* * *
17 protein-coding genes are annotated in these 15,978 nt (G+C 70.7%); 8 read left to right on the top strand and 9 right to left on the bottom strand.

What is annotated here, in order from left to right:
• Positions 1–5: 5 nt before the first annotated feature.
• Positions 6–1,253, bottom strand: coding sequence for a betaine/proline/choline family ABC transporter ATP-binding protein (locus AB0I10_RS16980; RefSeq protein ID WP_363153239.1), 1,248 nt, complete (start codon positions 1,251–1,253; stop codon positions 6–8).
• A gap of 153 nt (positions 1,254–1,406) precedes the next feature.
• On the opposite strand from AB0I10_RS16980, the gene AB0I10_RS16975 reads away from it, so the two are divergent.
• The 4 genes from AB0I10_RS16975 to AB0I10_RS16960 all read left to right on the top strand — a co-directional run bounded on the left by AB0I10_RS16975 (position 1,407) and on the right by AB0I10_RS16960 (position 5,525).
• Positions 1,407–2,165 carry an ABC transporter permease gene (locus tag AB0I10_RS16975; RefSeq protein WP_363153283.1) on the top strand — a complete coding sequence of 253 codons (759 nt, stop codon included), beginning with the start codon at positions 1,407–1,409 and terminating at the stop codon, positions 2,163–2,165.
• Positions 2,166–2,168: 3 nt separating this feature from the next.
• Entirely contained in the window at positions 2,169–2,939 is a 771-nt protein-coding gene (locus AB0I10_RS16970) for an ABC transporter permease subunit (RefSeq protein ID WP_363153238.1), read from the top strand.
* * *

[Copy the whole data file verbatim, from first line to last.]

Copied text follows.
17 protein-coding genes are annotated in these 15,978 nt (G+C 70.7%); 8 read left to right on the top strand and 9 right to left on the bottom strand.

What is annotated here, in order from left to right:
• Positions 1–5: 5 nt before the first annotated feature.
• Positions 6–1,253, bottom strand: coding sequence for a betaine/proline/choline family ABC transporter ATP-binding protein (locus AB0I10_RS16980; RefSeq protein ID WP_363153239.1), 1,248 nt, complete (start codon positions 1,251–1,253; stop codon positions 6–8).
• A gap of 153 nt (positions 1,254–1,406) precedes the next feature.
• On the opposite strand from AB0I10_RS16980, the gene AB0I10_RS16975 reads away from it, so the two are divergent.
• The 4 genes from AB0I10_RS16975 to AB0I10_RS16960 all read left to right on the top strand — a co-directional run bounded on the left by AB0I10_RS16975 (position 1,407) and on the right by AB0I10_RS16960 (position 5,525).
• Positions 1,407–2,165 carry an ABC transporter permease gene (locus tag AB0I10_RS16975; RefSeq protein WP_363153283.1) on the top strand — a complete coding sequence of 253 codons (759 nt, stop codon included), beginning with the start codon at positions 1,407–1,409 and terminating at the stop codon, positions 2,163–2,165.
• Positions 2,166–2,168: 3 nt separating this feature from the next.
• Entirely contained in the window at positions 2,169–2,939 is a 771-nt protein-coding gene (locus AB0I10_RS16970) for an ABC transporter permease subunit (RefSeq protein ID WP_363153238.1), read from the top strand.